Friday, June 22, 2007

Plato, part 2

Plato's Republic, book III

414c How, then, could we devise one of those useful falsehoods we were talking about a while ago, (see 382a ff) one noble falsehood that would, in the best case, persuade even the rulers, but if that's not possible, then the others in the city?
What sort of falsehood?
Nothing new, but a Phoenician story which describes something that has happened in many places. At least, that's what the poets say, and they've persuaded many people to believe it too. It hasn't happened among us, and I don't even know if it could. It would certainly take a lot of persuasion to get people to believe it.

now let's skip ahead a bit...
423e These orders we give then, Adeimantus, are neither as numerous nor as important as one might think. Indeed, they are all insignificant, provided, as the saying goes, that they guard the one great thing, though I'd rather call it sufficient than great.
What's that?
Their education and upbringing, for if by being well educated they become reasonable men, they will easily see things for themselves, as well as all the other things we are omitting... (emphasis mine ~s)

424b To put it briefly, those in charge must cling to education and see that it isn't corrupted without their noticing it, guarding it against everything. Above all, they must guard as carefully as they can against any innovation in music and poetry or in physical training that is counter to the established order. And they should dread to hear anyone say:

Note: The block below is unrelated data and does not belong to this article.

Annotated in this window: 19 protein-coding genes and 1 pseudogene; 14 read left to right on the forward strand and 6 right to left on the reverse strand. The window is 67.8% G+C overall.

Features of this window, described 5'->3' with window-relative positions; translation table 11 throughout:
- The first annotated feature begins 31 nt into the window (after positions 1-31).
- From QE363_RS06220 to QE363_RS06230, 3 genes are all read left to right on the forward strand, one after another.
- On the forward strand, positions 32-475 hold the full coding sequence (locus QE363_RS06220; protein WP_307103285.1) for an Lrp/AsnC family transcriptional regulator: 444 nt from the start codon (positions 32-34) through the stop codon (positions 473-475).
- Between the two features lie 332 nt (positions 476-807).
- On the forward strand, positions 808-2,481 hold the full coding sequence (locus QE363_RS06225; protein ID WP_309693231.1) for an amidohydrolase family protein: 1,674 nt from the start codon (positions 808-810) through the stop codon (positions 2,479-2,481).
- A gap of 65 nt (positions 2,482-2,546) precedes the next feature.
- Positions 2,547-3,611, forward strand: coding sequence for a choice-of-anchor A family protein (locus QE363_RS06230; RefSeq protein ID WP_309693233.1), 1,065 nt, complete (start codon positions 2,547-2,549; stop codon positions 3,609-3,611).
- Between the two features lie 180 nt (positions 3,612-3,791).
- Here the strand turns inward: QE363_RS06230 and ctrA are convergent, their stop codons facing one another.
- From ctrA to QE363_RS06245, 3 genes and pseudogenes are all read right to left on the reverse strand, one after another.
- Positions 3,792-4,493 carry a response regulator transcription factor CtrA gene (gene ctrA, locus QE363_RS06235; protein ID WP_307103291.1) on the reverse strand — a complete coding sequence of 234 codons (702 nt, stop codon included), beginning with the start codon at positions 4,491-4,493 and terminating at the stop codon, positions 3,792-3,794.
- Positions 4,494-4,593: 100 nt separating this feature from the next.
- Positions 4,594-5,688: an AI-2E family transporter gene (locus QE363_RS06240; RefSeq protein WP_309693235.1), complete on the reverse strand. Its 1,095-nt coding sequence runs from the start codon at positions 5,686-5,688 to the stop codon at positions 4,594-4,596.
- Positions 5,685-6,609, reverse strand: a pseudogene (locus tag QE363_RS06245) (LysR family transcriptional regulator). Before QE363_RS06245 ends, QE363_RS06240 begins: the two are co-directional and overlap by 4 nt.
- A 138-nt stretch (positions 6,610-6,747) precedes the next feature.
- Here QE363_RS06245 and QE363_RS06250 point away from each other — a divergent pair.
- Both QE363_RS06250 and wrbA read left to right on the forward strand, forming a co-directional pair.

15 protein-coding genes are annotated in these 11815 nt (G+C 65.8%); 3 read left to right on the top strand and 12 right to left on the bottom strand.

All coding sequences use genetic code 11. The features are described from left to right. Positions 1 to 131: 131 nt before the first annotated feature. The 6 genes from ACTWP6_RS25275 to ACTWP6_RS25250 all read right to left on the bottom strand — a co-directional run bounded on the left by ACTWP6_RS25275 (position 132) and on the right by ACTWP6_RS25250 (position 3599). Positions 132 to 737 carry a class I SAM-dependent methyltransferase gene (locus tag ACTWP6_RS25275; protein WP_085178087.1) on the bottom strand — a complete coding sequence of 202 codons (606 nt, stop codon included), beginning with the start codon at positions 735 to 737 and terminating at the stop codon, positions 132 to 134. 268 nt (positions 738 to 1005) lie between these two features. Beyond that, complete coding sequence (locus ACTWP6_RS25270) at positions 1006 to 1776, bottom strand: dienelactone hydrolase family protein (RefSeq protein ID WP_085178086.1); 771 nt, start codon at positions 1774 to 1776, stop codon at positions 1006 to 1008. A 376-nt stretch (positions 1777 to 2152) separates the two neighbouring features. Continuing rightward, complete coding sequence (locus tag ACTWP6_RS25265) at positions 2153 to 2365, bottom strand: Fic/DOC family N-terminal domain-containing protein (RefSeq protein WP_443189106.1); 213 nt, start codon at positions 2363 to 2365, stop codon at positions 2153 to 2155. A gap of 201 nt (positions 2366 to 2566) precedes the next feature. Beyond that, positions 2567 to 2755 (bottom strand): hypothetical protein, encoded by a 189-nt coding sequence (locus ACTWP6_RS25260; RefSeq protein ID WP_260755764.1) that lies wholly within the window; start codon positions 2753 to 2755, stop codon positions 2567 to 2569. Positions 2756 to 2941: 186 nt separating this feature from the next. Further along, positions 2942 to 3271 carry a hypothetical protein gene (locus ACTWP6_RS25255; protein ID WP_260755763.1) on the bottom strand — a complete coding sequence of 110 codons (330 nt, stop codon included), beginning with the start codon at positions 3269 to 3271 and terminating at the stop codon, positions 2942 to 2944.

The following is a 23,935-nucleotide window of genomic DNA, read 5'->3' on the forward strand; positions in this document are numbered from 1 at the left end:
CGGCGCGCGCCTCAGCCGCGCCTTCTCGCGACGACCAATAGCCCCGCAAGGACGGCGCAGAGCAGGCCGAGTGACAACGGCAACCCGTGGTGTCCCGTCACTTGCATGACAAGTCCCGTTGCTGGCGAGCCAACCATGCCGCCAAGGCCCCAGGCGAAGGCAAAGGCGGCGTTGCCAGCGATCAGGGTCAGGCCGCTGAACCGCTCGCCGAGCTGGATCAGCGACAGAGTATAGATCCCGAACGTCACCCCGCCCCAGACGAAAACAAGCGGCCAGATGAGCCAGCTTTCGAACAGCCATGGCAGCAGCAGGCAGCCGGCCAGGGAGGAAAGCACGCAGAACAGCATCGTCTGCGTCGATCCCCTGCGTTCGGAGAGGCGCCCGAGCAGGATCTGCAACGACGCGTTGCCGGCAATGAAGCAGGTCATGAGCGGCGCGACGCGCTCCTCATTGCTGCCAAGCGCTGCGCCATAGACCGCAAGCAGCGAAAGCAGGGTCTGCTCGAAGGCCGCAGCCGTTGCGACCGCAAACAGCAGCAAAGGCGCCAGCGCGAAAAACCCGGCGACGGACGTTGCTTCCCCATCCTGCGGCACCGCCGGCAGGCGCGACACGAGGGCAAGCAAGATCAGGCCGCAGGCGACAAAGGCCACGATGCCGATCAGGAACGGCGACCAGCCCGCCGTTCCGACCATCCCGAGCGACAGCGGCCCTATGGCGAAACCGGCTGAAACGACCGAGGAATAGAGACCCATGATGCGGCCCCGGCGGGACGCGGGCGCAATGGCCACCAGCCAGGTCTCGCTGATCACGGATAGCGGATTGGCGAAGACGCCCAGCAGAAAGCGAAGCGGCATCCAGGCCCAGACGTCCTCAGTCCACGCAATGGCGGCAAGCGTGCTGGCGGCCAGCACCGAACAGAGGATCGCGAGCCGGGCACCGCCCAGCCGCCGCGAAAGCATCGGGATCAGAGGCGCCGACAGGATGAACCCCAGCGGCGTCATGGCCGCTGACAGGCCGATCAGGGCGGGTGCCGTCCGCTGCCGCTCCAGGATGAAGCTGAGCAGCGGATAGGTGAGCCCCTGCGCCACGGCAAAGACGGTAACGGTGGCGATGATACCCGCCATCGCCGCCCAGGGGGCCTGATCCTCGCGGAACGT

People care most for the song
that is newest from the singer's lips.
(Odyssey 1.351-2)

Someone might praise such a saying, thinking that the poet meant not new songs but new ways of singing. Such a thing shouldn't be praised, and the poet shouldn't be taken to have meant it, for the guardians must beware of changing to a new form of music, since it threatens the whole system. As Damon says, and I am convinced, the musical modes are never changed without change in the most important of a city's laws.

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